In the new government, Major Ridge served as First Councilor to the new president, John Ross. The new government was clearly progressive and non-traditional. Care had been taken to weaken the towns, the traditional center of political power and the stronghold of conservative resistance to change, by drawing regional electoral districts that bypassed town boundaries. The constitution also incorporated language that was Christian-like. The overarching purpose of the constitution and new government, however, was essentially nationalistic. To advance Indian ownership of the mills and trading posts on Cherokee lands, white traders were charged much higher licensing fees. Traditional ideas about property were also retained; that is, land was to be held collectively by the nation. Individuals could own improvements to the land but not the land itself, and even these improvements could be sold only to other Indians, not to whites.
The fiercely nationalistic purposes of the new government were reflected perhaps best in the law authored by Major Ridge on unauthorized land sales. Indians that sold away the nation's property without the approval of the national government would be put to death.
and other reformers among the Cherokees believed that their new
government would deter white expansionists intent on their removal. But
in many ways, the achievements of the Cherokees served only to frighten
American expansionists and accelerate efforts in Georgia to remove the
Indians before they became even more entrenched. Expansionists also
recognized that with every new governmental reform, the Cherokees were
becoming philosophically invulnerable to removal. How could
expansionists justify removal if the Cherokees were so responsive to
government efforts to civilize them? How could expansionists claim that
only they served the forces of progress if the Cherokees built farms,
businesses, and democratic institutions?
Georgia's attempts to open up Cherokee lands before the Indian nation grew any stronger led to a series of legal battles between 1828 and 1832. These culminated in a ringing victory for the Cherokees in Worcester v. Georgia, a landmark Supreme Court case. (That story is told more fully here.) But the short version of that story is that even though the Cherokees won the case, they were unable to exploit their victory largely because even their former supporters in the white community abandoned them. The Presbyterian missionaries who had launched the suit against Georgia refused to petition the Supreme Court to enforce its ruling because they feared a constitutional crisis between southern states claiming states' rights and federal authorities insistent on enforcing federal power. With South Carolina already threatening secession in response to unrelated recent tariff legislation, and Georgia threatening to join their ranks if pushed too hard over Indian policy, most of the Cherokees' white supporters withdrew from the legal fight.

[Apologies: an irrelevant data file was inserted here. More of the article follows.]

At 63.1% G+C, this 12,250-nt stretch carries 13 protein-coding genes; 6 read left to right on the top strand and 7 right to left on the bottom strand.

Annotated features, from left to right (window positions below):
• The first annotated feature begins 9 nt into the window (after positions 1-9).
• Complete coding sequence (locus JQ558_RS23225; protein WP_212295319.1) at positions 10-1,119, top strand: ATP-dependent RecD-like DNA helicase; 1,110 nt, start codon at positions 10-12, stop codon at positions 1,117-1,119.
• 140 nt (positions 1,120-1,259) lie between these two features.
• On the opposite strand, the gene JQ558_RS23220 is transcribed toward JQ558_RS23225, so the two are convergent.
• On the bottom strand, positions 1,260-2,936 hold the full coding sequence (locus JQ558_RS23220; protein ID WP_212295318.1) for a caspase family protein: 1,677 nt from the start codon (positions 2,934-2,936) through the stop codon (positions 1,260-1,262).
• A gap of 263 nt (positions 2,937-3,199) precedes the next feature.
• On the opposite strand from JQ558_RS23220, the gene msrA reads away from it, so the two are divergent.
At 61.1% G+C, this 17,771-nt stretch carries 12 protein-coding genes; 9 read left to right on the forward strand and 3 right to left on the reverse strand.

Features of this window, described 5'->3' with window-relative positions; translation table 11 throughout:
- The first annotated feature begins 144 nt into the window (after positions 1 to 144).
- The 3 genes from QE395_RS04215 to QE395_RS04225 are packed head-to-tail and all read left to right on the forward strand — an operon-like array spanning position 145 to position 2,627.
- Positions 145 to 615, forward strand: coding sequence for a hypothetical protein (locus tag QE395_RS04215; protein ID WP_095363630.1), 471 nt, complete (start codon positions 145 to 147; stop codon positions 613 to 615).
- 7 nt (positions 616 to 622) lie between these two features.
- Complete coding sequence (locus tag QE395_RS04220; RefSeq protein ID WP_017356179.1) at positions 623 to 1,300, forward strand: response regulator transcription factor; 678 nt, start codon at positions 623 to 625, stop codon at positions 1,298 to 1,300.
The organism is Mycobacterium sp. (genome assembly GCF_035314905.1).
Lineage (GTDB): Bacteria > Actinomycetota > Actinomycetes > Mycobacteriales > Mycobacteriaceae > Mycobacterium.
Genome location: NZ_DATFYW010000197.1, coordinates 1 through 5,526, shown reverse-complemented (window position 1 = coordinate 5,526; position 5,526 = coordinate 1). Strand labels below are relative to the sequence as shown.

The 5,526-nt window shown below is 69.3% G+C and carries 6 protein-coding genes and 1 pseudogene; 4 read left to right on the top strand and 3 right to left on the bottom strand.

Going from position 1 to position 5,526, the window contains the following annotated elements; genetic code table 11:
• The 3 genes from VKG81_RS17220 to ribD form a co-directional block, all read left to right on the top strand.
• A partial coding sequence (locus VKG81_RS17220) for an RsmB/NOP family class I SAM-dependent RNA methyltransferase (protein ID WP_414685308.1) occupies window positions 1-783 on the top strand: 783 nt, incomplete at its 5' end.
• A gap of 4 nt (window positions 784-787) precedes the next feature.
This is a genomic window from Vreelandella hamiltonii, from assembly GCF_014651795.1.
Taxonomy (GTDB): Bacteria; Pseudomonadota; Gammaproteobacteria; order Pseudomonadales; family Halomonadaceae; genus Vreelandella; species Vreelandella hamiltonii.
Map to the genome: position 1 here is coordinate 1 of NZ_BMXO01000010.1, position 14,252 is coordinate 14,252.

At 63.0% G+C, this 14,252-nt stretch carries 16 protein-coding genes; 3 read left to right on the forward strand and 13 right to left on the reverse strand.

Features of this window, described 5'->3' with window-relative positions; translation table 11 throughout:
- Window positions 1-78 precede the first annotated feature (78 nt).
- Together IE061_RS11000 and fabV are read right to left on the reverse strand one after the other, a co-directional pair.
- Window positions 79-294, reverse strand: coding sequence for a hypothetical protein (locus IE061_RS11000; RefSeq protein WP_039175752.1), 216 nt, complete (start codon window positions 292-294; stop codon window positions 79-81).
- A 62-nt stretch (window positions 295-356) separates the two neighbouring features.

Astute observers of the debates in Congress over Andrew Jackson's removal proposal similarly came to realize that many of the Indians' defenders were suspiciously soft in their support—more political than principled, more concerned with the details of removal than the fundamental question of justice lying underneath. For example, Henry Clay opposed removal, but he was planning a race against Andrew Jackson for the presidency and was looking for a wedge issue to exploit. William Wirt opposed removal—in fact, he served as a lawyer on the Cherokee cases heard by the Supreme Court––but he also nursed political ambitions and believed that a confrontation between Jackson and Chief Justice Marshall would hurt the president (an ally) at the polls. Other critics were less transparently political in their opposition, but for the most part they quibbled with the logistical details of the proposal: how the Indians would be moved, how carefully the western lands had been selected, and how much this all would cost.
In short, by the mid 1830s, despite the nation-building achievement of the Cherokees and their legal victory in the nation's highest court, their prospects for staying in Georgia looked dim. The vast majority of the Cherokees resolved to fight on. But Major Ridge, John Ridge, and Elias Boudinot decided the situation was hopeless. Moreover, further resistance, they concluded, was counterproductive. Jackson was intent on removal. The missionaries and politicians who supported the Cherokee in the past had abandoned them. Georgia was rapidly surveying and selling off Cherokee lands and white settlers were pouring across the old border. "We all know that we cannot be a nation here any longer," The Ridge said, "I hope we shall attempt to establish it somewhere else."19
And so Ridge and his small group of followers signed the Treaty of New Echota. They accepted the government's money and land in Oklahoma, along with mandatory removal to these new territories, as the only way to preserve the nation they had so carefully built. Elias Boudinot, a newspaper editor and translator educated in Anglo-American schools, offered one perspective on the decision: "An intelligent minority has a moral right, indeed a moral duty, to save a blind and ignorant majority from inevitable ruin and destruction." The Ridge may have agreed, but he was less philosophical in his comments. "I have signed my death warrant," he supposedly said after signing the Treaty of New Echota. He was right. But he did not really possess gifts of foresight, just a good memory of what had happened to Doublehead a generation earlier; he was not really a prophet, just a historian.20